The ultimate selfie

What’s the most intimate gift you can give to a partner? It’s the question artist Skye Holland’s daughter, Emmanuelle, pondered before asking her mother to paint a ‘boudoir’ portrait

Most of us are pretty vulnerable when we are scantily clad or naked, but – regardless of shape or size – our partners love us for who we are. Sharing this intimacy in art is the idea behind a new collection of paintings and sketches from artist Skye Holland, who’s Boudoir Portraits have captured the attention of a range of clients.

Holland trained as an artist at Central St. Martin’s, having worked in advertising and marketing, and was subsequently selected for the Graduate Enterprise Programme at Cranfield School of Management before launching her own Whitechapel studio.

But it was the early 90s, and in the midst of a recession and property crash, Holland and her architect husband moved to South Africa with their young children for a work contract.

While she carried on creating and exhibiting art, Holland additionally worked as a sign language interpreter (a skill that resulted from having been the only hearing child in a deaf family), an art consultant and the author of a series of art educational resource books. She also worked with prisoners and young offenders in both South Africa, and following her return to the UK.

It was in 2009 that she took the decision to return full-time to pursue her career as an artist, encouraged by her now grown-up children. In fact, it was her daughter, Emmanuelle, then 24, who asked her to draw the first Boudoir Portrait as a 30th birthday gift for her boyfriend. Contemporary and provocative, the result was so intimate that Holland was encouraged to offer private sessions with clients looking for similar gifts for their partners. “They are an expression of sensual self-worth and beauty, and the session is hugely empowering for the women who sit for me,” explains Holland. “It was a spontaneous thing with Emmanuel, an amazing, intimate gift for Jack that was personal and special. The idea of giving yourself in this way is so powerful.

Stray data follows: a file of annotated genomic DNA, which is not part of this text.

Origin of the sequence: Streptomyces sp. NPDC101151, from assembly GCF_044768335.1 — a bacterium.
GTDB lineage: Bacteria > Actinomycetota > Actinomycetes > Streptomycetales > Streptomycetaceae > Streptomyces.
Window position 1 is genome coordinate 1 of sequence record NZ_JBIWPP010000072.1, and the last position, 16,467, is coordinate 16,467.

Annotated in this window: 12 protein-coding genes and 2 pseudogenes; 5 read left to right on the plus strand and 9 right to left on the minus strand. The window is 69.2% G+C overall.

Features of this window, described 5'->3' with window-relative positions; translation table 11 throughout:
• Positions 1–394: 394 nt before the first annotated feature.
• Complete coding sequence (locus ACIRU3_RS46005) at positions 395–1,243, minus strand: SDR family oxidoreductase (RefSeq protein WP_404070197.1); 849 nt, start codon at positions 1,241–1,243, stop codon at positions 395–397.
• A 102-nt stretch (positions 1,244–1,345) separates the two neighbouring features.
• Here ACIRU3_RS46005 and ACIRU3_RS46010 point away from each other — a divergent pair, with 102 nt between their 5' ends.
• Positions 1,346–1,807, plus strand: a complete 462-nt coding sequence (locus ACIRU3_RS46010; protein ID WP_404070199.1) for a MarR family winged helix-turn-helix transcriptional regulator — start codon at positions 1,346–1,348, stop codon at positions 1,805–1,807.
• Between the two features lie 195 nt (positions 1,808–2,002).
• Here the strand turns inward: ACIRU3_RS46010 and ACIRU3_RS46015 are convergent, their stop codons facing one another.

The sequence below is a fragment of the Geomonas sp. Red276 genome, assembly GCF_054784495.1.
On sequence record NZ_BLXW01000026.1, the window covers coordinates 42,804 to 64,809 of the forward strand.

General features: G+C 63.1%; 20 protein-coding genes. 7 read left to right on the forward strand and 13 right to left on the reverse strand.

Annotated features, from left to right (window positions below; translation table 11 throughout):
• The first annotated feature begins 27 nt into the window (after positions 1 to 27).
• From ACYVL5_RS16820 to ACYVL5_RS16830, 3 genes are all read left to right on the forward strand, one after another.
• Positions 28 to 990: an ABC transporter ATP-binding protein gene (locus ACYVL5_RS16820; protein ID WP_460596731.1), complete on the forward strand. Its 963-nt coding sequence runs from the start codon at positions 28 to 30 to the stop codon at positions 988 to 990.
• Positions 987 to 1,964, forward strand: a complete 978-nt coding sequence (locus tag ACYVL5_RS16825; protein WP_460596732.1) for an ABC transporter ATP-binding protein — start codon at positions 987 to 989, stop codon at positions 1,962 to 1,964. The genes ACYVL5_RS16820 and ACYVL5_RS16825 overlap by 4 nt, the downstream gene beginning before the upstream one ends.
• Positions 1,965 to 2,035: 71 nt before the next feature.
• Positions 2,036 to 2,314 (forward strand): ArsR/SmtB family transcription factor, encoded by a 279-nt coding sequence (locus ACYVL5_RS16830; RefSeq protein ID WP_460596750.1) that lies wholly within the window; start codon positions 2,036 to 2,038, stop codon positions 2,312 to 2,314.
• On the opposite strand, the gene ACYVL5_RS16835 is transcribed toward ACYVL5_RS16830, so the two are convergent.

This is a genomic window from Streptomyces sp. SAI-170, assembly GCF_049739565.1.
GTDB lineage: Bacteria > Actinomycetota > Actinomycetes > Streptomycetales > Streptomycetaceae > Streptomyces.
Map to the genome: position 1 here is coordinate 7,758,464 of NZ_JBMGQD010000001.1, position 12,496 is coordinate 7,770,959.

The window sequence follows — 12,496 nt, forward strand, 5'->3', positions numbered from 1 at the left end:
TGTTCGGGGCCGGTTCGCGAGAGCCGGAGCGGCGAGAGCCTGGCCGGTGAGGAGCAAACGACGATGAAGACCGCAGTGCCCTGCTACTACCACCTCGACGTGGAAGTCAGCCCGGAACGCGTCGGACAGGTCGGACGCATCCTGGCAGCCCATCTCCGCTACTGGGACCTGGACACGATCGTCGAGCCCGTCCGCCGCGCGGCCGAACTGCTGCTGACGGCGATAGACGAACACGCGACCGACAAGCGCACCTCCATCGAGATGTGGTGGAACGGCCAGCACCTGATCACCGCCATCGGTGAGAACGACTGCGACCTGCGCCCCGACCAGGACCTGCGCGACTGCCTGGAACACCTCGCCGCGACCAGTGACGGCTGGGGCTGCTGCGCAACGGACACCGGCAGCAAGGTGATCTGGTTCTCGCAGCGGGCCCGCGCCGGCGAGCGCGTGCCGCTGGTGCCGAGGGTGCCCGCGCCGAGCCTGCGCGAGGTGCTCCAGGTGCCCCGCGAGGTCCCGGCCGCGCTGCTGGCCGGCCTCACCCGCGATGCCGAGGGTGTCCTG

“Each time a woman sits for me, it’s like a story-telling. I have to build a bubble of trust and it’s my job to calm their nerves, make them feel safe before they relax with their body.

“In many ways, it’s the ultimate ‘me time’. Most women are excited to put themselves centre stage, and whether it’s an amazing gift for a partner, or a celebratory moment, they are given the opportunity to enjoy a courageous moment.”

Typically, Holland will start a sitting mid-morning and achieve a couple of shorter poses by lunchtime as the model settles and starts to get comfortable. A Champagne lunch sets a jubilant tone before the afternoon’s longer pose which Holland describes as an “intense time”.

Although she has yet to receive an enquiry for a male portrait, Holland says a drawing has been a gift from a husband to a wife, although often women choose to be sketched for themselves. One woman, a breast cancer survivor, sat for Holland, subsequently saying that the resulting artwork was a celebration of her journey as a survivor.

“The Boudoir Portrait is a lasting way we can invest more in ourselves,” says Holland. “In one day, women drop beliefs about their bodies that they have held for a lifetime.”

 

To find out more, visit theboudoirportraits.com 

 

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